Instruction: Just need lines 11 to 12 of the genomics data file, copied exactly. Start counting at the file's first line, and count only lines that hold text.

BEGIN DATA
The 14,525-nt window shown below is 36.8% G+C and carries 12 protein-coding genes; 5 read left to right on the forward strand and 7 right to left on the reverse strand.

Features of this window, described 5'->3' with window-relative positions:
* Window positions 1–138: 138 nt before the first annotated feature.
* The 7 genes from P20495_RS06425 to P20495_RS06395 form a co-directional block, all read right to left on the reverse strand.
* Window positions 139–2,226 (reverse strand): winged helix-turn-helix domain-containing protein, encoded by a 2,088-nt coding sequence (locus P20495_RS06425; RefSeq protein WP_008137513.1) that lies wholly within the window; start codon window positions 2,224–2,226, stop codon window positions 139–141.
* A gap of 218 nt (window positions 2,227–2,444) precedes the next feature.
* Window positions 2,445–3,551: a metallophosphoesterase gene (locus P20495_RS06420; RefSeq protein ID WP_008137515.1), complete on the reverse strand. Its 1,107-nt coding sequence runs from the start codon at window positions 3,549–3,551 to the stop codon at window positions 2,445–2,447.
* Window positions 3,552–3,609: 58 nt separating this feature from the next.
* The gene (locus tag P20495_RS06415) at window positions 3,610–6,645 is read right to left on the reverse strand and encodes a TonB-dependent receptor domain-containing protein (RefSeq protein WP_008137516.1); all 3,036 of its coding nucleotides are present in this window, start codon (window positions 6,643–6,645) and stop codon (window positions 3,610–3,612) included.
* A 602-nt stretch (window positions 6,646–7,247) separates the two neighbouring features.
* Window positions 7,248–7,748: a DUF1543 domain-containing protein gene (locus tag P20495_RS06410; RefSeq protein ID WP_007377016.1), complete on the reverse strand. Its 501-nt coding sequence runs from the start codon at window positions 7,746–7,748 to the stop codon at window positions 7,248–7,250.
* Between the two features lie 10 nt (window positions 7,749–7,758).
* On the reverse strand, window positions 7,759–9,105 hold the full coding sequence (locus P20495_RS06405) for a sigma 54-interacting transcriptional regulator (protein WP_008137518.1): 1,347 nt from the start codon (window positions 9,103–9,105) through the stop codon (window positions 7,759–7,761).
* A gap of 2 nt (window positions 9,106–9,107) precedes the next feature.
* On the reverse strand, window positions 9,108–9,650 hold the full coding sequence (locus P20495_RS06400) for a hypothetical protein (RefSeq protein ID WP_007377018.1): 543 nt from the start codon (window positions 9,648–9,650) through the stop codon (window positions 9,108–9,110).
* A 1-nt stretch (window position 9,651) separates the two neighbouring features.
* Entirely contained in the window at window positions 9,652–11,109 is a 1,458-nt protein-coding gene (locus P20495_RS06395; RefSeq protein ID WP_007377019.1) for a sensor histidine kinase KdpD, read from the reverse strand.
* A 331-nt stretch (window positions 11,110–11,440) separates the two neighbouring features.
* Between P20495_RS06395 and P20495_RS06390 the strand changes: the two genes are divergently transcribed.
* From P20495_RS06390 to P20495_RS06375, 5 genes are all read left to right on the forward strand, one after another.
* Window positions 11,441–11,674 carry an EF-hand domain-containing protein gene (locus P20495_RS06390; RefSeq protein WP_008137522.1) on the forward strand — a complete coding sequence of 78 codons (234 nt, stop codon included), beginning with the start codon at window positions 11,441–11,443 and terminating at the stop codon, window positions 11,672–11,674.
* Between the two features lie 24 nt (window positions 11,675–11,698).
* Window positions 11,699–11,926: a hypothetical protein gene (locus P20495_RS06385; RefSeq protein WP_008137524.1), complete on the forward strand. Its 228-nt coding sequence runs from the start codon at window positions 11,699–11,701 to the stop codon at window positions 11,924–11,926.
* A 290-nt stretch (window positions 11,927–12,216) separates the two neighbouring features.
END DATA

* Window positions 7,248–7,748: a DUF1543 domain-containing protein gene (locus tag P20495_RS06410; RefSeq protein ID WP_007377016.1), complete on the reverse strand. Its 501-nt coding sequence runs from the start codon at window positions 7,746–7,748 to the stop codon at window positions 7,248–7,250.
* Between the two features lie 10 nt (window positions 7,749–7,758).